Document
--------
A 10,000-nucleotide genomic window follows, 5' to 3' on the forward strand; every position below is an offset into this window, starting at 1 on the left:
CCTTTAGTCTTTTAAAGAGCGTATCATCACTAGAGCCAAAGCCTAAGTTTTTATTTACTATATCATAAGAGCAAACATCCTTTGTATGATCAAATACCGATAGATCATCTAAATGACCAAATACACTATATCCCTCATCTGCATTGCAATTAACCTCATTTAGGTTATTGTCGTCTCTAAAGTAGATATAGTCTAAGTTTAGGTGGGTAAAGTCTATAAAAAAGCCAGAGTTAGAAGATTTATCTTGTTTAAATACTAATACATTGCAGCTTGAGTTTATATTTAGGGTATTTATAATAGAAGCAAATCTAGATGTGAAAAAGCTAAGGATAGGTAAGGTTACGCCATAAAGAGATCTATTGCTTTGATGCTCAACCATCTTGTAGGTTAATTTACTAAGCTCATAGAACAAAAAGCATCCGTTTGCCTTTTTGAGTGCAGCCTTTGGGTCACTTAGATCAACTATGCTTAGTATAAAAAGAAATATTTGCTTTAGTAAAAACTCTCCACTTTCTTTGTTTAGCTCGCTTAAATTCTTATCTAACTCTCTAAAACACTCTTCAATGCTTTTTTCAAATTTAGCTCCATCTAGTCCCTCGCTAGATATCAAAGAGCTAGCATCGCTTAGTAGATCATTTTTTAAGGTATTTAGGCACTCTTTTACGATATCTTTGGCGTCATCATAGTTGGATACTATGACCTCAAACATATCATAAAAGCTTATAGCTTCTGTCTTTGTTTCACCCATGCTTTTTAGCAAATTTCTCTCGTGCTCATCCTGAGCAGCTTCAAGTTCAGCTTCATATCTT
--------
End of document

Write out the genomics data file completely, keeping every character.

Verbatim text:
A 10,000-nucleotide genomic window follows, 5' to 3' on the forward strand; every position below is an offset into this window, starting at 1 on the left:
CCTTTAGTCTTTTAAAGAGCGTATCATCACTAGAGCCAAAGCCTAAGTTTTTATTTACTATATCATAAGAGCAAACATCCTTTGTATGATCAAATACCGATAGATCATCTAAATGACCAAATACACTATATCCCTCATCTGCATTGCAATTAACCTCATTTAGGTTATTGTCGTCTCTAAAGTAGATATAGTCTAAGTTTAGGTGGGTAAAGTCTATAAAAAAGCCAGAGTTAGAAGATTTATCTTGTTTAAATACTAATACATTGCAGCTTGAGTTTATATTTAGGGTATTTATAATAGAAGCAAATCTAGATGTGAAAAAGCTAAGGATAGGTAAGGTTACGCCATAAAGAGATCTATTGCTTTGATGCTCAACCATCTTGTAGGTTAATTTACTAAGCTCATAGAACAAAAAGCATCCGTTTGCCTTTTTGAGTGCAGCCTTTGGGTCACTTAGATCAACTATGCTTAGTATAAAAAGAAATATTTGCTTTAGTAAAAACTCTCCACTTTCTTTGTTTAGCTCGCTTAAATTCTTATCTAACTCTCTAAAACACTCTTCAATGCTTTTTTCAAATTTAGCTCCATCTAGTCCCTCGCTAGATATCAAAGAGCTAGCATCGCTTAGTAGATCATTTTTTAAGGTATTTAGGCACTCTTTTACGATATCTTTGGCGTCATCATAGTTGGATACTATGACCTCAAACATATCATAAAAGCTTATAGCTTCTGTCTTTGTTTCACCCATGCTTTTTAGCAAATTTCTCTCGTGCTCATCCTGAGCAGCTTCAAGTTCAGCTTCATATCTT